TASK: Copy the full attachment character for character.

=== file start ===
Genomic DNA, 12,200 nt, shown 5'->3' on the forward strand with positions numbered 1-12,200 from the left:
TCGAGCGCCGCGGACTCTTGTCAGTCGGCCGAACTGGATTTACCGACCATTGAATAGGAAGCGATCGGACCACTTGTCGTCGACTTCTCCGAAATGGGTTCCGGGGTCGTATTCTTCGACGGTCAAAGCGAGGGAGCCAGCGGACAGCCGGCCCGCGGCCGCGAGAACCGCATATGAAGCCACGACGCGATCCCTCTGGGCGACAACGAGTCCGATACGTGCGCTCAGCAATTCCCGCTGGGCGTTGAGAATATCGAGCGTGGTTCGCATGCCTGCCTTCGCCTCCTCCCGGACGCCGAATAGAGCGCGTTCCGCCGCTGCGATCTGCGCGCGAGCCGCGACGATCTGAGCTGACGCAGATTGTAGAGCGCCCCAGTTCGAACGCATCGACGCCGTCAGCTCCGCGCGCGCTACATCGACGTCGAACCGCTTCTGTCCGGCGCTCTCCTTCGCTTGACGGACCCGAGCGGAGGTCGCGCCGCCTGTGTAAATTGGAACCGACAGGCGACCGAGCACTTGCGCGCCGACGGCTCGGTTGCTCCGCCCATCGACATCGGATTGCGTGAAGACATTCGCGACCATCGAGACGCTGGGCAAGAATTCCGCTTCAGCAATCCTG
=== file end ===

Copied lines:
Genomic DNA, 12,200 nt, shown 5'->3' on the forward strand with positions numbered 1-12,200 from the left:
TCGAGCGCCGCGGACTCTTGTCAGTCGGCCGAACTGGATTTACCGACCATTGAATAGGAAGCGATCGGACCACTTGTCGTCGACTTCTCCGAAATGGGTTCCGGGGTCGTATTCTTCGACGGTCAAAGCGAGGGAGCCAGCGGACAGCCGGCCCGCGGCCGCGAGAACCGCATATGAAGCCACGACGCGATCCCTCTGGGCGACAACGAGTCCGATACGTGCGCTCAGCAATTCCCGCTGGGCGTTGAGAATATCGAGCGTGGTTCGCATGCCTGCCTTCGCCTCCTCCCGGACGCCGAATAGAGCGCGTTCCGCCGCTGCGATCTGCGCGCGAGCCGCGACGATCTGAGCTGACGCAGATTGTAGAGCGCCCCAGTTCGAACGCATCGACGCCGTCAGCTCCGCGCGCGCTACATCGACGTCGAACCGCTTCTGTCCGGCGCTCTCCTTCGCTTGACGGACCCGAGCGGAGGTCGCGCCGCCTGTGTAAATTGGAACCGACAGGCGACCGAGCACTTGCGCGCCGACGGCTCGGTTGCTCCGCCCATCGACATCGGATTGCGTGAAGACATTCGCGACCATCGAGACGCTGGGCAAGAATTCCGCTTCAGCAATCCTG